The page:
Export proceeds received till the end of the last fiscal year (2019-20) offers a sense of 'feel-good'. Due to the pandemic-induced difficulties from March onwards, one of the likely areas of the economy to suffer badly was export, which mercifully was not the case as export data revealed. Surprisingly, exports fetched USD 3.9 billion in July, which is 44.4 per cent more than the previous month and 0.6 per cent more than the corresponding period of the previous year. This is largely because garment fared well-- more than one expected, fetching USD 3.2 billion-- 14.1 per cent more than the target set by the commerce ministry for July.
However, this is not a compact picture and must not cause any complacency given that export receipts at a particular period of time or month are the result of shipments done months earlier. This, in other words, goes to explain that the receipts for the crucial pandemic months are, in fact, the accomplishments of previous months. However, at a depressing time this should also not be totally ignored while contemplating on future course of action-- in terms of strategies of product development and market access. Although the pandemic is yet to show signs of any let up, markets are beginning to open up and most countries, particularly Bangladesh's major export destinations in the West are trying desperately to get back to pre-lockdown situation. This should offer the country's exporters an opportunity to explore and strategise. Clearly, this is the time when fulfilling compliance protocols would be crucially important-- not just for primary products but also for manufactured products.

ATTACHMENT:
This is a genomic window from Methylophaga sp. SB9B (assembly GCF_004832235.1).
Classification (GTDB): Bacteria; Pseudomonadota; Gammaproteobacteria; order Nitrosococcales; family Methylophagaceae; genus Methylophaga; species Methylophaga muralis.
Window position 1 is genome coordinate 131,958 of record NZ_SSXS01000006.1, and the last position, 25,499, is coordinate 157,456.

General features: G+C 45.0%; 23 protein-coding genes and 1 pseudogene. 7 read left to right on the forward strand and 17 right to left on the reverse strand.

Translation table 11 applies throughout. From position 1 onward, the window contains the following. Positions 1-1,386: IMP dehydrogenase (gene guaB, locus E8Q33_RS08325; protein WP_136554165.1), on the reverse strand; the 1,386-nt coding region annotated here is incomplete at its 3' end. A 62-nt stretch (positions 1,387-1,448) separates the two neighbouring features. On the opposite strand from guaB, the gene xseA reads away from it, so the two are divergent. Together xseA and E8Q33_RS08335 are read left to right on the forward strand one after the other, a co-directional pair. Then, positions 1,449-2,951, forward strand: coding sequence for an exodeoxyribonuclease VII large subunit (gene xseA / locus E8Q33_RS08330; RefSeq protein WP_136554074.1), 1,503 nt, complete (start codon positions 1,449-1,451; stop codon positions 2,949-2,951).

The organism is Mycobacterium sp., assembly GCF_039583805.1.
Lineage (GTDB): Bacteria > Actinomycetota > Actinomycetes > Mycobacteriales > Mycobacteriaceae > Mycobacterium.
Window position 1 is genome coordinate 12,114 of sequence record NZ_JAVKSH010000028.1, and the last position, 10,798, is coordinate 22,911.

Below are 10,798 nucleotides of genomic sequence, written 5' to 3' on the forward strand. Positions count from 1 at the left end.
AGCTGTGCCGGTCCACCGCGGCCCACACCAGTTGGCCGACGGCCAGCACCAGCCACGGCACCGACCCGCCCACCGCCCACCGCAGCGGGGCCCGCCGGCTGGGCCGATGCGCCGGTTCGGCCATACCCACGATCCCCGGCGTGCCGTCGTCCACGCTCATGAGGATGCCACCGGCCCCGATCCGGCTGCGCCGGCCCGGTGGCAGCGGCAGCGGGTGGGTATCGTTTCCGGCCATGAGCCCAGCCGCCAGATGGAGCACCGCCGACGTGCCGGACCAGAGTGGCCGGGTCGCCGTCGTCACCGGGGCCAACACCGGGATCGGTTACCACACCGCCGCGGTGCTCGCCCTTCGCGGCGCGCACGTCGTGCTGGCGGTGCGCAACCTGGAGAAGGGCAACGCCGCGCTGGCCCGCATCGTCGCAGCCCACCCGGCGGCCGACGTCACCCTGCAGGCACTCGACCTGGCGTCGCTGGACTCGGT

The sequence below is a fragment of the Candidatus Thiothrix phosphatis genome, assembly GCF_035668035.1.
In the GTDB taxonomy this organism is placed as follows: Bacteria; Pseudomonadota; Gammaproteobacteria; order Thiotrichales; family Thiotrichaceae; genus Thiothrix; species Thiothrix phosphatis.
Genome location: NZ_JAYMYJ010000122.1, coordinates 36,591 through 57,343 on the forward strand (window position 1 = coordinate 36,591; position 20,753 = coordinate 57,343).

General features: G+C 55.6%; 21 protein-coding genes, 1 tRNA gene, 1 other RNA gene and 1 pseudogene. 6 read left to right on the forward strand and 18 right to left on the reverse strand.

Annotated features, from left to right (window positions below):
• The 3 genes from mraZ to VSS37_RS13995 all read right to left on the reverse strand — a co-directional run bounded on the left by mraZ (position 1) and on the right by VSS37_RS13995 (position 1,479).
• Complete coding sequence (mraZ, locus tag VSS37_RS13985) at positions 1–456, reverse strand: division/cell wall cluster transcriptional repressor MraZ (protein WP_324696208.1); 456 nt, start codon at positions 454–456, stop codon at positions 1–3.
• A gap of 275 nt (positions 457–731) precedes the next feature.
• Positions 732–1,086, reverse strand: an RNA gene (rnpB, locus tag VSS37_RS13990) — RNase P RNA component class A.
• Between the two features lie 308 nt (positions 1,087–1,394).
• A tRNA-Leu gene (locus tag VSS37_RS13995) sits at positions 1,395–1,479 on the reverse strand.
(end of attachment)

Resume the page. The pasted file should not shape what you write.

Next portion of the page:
Observers are of the view that due to lockdown that restricted shipments, particularly of many primary products such as raw jute, fruits, vegetables and horticulture produces, accessing markets-- both old and new-- would be rather challenging as there may be new regulations relating to sanitary and phyto-sanitary compliance. This may also be applicable to export of processed products including agro-processed foods. In the wake of the global pandemic, it is highly important to also keep an eye on the changes in consumer tastes and preferences, and for this there is obviously a need to adapt products in keeping with market needs. Observers hold that despite the setback suffered by the country's predominant export sector readymade garments due mainly to lockdown, export order cancellation and fewer fresh orders in the past months, the major European and North American retailers are returning, though at a slow pace.
In the meantime, a good deal of export diversion has reportedly taken place, with orders shifting to some of the emerging Asian countries. For Bangladesh to regain its position, it is imperative to maintain and ensure strict compliance norms while catering for traditional as well as niche markets. The government on its part should monitor and assess the impact of the stimulus packages for export industries, and if needed, recast those in consultation with the relevant stakeholders. Recovering the export sector is not confined to earnings in foreign exchange but equally importantly it means employment of thousands of workers who are currently retrenched.